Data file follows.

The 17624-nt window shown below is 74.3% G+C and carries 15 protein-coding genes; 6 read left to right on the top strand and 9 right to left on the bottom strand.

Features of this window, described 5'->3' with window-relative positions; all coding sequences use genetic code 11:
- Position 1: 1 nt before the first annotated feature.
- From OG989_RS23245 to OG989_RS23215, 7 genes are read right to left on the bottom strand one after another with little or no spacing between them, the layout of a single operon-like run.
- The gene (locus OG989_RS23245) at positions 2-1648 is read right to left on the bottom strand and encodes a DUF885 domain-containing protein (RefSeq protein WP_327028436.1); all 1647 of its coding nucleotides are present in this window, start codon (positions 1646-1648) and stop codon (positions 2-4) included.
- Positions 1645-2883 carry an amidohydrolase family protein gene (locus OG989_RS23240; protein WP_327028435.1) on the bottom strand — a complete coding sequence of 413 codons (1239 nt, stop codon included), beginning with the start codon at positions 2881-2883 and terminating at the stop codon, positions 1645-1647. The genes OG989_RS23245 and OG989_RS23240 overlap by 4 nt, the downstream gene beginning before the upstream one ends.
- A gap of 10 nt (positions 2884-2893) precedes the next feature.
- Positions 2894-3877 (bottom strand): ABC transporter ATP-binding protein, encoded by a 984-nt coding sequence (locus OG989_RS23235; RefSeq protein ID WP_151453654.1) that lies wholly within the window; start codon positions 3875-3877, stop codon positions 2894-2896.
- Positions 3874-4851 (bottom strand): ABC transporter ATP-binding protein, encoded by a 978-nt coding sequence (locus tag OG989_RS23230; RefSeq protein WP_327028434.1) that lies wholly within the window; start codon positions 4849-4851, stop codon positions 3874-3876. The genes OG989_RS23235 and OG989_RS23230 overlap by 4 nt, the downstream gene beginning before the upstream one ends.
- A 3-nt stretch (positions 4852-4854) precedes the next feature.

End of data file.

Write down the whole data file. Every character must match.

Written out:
The 17624-nt window shown below is 74.3% G+C and carries 15 protein-coding genes; 6 read left to right on the top strand and 9 right to left on the bottom strand.

Features of this window, described 5'->3' with window-relative positions; all coding sequences use genetic code 11:
- Position 1: 1 nt before the first annotated feature.
- From OG989_RS23245 to OG989_RS23215, 7 genes are read right to left on the bottom strand one after another with little or no spacing between them, the layout of a single operon-like run.
- The gene (locus OG989_RS23245) at positions 2-1648 is read right to left on the bottom strand and encodes a DUF885 domain-containing protein (RefSeq protein WP_327028436.1); all 1647 of its coding nucleotides are present in this window, start codon (positions 1646-1648) and stop codon (positions 2-4) included.
- Positions 1645-2883 carry an amidohydrolase family protein gene (locus OG989_RS23240; protein WP_327028435.1) on the bottom strand — a complete coding sequence of 413 codons (1239 nt, stop codon included), beginning with the start codon at positions 2881-2883 and terminating at the stop codon, positions 1645-1647. The genes OG989_RS23245 and OG989_RS23240 overlap by 4 nt, the downstream gene beginning before the upstream one ends.
- A gap of 10 nt (positions 2884-2893) precedes the next feature.
- Positions 2894-3877 (bottom strand): ABC transporter ATP-binding protein, encoded by a 984-nt coding sequence (locus OG989_RS23235; RefSeq protein ID WP_151453654.1) that lies wholly within the window; start codon positions 3875-3877, stop codon positions 2894-2896.
- Positions 3874-4851 (bottom strand): ABC transporter ATP-binding protein, encoded by a 978-nt coding sequence (locus tag OG989_RS23230; RefSeq protein WP_327028434.1) that lies wholly within the window; start codon positions 4849-4851, stop codon positions 3874-3876. The genes OG989_RS23235 and OG989_RS23230 overlap by 4 nt, the downstream gene beginning before the upstream one ends.
- A 3-nt stretch (positions 4852-4854) precedes the next feature.